Of Beast and Beauty by Stacey Jay
With magic, the city of Yuan is kept under a dome to keep the “smooth skin” people safe from the “monstrous” people outside the cities. There, a blind princess name Isra is raised to believe she must be sacrificed at the right time to help keep the city protected and supply the people with food. When she becomes the queen, she must marry so the city will have a king. When the dome shows any weakness, she must willingly sacrifice herself to the roses. No one questions these necessities.
The city is attacked by several monstrous beasts from the desert. One beast, Gem, is captured. Gem’s people are starving because they are forced to live in the desert. He was hoping to steal the magical roses, in an effort to save his people from starvation. Instantly, Isra hates the beast and Gem hates the princess; however, as they get to know one another, they fall in love and Isra starts to question everything she was raised to believe.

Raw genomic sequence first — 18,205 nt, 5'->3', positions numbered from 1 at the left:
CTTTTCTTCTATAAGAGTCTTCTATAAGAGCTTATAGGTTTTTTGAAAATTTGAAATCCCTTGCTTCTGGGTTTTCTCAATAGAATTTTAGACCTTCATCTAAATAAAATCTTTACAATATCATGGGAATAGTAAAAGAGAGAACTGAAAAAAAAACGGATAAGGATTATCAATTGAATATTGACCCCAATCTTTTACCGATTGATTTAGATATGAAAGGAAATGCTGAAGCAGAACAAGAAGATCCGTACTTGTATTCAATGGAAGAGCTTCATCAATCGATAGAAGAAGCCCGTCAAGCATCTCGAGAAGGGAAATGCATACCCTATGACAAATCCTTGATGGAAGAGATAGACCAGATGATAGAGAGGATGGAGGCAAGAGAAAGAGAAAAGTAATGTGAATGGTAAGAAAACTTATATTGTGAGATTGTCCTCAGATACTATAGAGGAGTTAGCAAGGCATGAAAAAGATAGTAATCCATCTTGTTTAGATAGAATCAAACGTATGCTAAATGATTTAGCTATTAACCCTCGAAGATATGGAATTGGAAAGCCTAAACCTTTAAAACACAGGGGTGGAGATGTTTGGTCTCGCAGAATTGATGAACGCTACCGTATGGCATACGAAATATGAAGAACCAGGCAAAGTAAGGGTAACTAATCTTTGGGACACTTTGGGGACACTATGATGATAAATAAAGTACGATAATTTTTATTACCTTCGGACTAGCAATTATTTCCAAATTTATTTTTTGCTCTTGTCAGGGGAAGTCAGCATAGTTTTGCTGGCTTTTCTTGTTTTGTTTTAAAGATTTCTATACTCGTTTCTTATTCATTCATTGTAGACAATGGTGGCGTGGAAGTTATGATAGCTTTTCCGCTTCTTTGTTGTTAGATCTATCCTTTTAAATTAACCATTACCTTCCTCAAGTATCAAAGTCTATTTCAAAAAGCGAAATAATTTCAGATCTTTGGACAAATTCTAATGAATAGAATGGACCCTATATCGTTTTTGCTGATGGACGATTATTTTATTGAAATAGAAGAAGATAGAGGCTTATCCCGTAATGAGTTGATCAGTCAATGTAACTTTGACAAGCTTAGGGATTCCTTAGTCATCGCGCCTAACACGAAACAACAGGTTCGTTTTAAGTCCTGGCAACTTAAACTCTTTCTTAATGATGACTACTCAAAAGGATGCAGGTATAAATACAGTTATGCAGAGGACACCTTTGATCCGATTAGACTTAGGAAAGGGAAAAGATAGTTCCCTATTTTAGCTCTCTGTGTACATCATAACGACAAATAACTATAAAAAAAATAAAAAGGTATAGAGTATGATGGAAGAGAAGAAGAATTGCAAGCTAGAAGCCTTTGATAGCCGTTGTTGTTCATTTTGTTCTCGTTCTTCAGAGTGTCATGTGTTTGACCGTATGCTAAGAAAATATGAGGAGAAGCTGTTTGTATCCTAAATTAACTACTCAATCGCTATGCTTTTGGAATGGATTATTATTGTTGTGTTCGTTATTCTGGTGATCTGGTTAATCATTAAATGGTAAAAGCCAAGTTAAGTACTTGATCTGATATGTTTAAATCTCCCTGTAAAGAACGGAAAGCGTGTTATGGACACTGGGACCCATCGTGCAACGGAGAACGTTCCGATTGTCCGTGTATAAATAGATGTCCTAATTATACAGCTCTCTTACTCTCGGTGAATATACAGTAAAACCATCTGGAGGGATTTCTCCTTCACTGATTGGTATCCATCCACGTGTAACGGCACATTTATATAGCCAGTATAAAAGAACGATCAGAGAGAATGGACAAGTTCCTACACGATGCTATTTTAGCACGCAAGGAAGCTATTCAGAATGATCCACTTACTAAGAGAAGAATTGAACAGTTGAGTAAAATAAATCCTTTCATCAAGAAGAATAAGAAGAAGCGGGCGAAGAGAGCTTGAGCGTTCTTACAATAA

This is not the first time Stacey Jay has re-told a classic story (see: Juliet Immortal and Romeo Redeemed), and while there are not necessarily exact parallels between the Beauty and the Beast story the Western world is familiar with, there are certainly allusions to it, thus making the title quite fitting.
The love story between Isra and Gem is one of the stronger aspects of the novel, but its audience also needs to enjoy adventure and a have a willingness to suspend disbelief. All in all, I would recommend this novel for teens looking for something a little more adventurous that doesn’t fall in the vampire or werewolf camp.
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